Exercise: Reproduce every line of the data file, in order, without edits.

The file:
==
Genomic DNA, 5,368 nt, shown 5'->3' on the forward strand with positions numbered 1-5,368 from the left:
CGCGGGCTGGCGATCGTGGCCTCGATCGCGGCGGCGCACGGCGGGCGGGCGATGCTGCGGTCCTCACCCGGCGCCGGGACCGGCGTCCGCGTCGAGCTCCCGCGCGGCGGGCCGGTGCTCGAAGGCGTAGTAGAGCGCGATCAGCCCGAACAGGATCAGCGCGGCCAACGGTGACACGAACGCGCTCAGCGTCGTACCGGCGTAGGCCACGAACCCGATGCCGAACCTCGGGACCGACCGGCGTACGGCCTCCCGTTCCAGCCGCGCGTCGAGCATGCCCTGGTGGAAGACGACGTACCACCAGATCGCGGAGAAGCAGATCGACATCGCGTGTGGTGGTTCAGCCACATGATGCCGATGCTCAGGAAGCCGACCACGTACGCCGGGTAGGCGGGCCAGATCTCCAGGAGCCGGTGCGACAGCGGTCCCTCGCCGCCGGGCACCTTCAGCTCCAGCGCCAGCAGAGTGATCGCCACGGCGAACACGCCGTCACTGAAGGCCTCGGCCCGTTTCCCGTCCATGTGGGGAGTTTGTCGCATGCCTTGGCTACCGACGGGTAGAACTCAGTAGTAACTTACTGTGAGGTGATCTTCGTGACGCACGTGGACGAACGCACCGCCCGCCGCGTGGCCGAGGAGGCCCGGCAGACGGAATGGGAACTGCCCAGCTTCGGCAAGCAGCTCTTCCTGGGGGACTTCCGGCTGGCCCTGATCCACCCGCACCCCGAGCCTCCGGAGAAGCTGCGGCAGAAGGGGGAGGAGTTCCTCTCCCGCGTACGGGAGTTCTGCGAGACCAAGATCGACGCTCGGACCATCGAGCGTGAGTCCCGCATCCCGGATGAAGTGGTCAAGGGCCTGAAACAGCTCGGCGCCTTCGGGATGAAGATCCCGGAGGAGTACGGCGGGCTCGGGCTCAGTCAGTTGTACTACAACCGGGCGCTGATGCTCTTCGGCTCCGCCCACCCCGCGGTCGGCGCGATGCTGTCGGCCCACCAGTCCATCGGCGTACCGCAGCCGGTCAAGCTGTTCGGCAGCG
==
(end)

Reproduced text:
Genomic DNA, 5,368 nt, shown 5'->3' on the forward strand with positions numbered 1-5,368 from the left:
CGCGGGCTGGCGATCGTGGCCTCGATCGCGGCGGCGCACGGCGGGCGGGCGATGCTGCGGTCCTCACCCGGCGCCGGGACCGGCGTCCGCGTCGAGCTCCCGCGCGGCGGGCCGGTGCTCGAAGGCGTAGTAGAGCGCGATCAGCCCGAACAGGATCAGCGCGGCCAACGGTGACACGAACGCGCTCAGCGTCGTACCGGCGTAGGCCACGAACCCGATGCCGAACCTCGGGACCGACCGGCGTACGGCCTCCCGTTCCAGCCGCGCGTCGAGCATGCCCTGGTGGAAGACGACGTACCACCAGATCGCGGAGAAGCAGATCGACATCGCGTGTGGTGGTTCAGCCACATGATGCCGATGCTCAGGAAGCCGACCACGTACGCCGGGTAGGCGGGCCAGATCTCCAGGAGCCGGTGCGACAGCGGTCCCTCGCCGCCGGGCACCTTCAGCTCCAGCGCCAGCAGAGTGATCGCCACGGCGAACACGCCGTCACTGAAGGCCTCGGCCCGTTTCCCGTCCATGTGGGGAGTTTGTCGCATGCCTTGGCTACCGACGGGTAGAACTCAGTAGTAACTTACTGTGAGGTGATCTTCGTGACGCACGTGGACGAACGCACCGCCCGCCGCGTGGCCGAGGAGGCCCGGCAGACGGAATGGGAACTGCCCAGCTTCGGCAAGCAGCTCTTCCTGGGGGACTTCCGGCTGGCCCTGATCCACCCGCACCCCGAGCCTCCGGAGAAGCTGCGGCAGAAGGGGGAGGAGTTCCTCTCCCGCGTACGGGAGTTCTGCGAGACCAAGATCGACGCTCGGACCATCGAGCGTGAGTCCCGCATCCCGGATGAAGTGGTCAAGGGCCTGAAACAGCTCGGCGCCTTCGGGATGAAGATCCCGGAGGAGTACGGCGGGCTCGGGCTCAGTCAGTTGTACTACAACCGGGCGCTGATGCTCTTCGGCTCCGCCCACCCCGCGGTCGGCGCGATGCTGTCGGCCCACCAGTCCATCGGCGTACCGCAGCCGGTCAAGCTGTTCGGCAGCG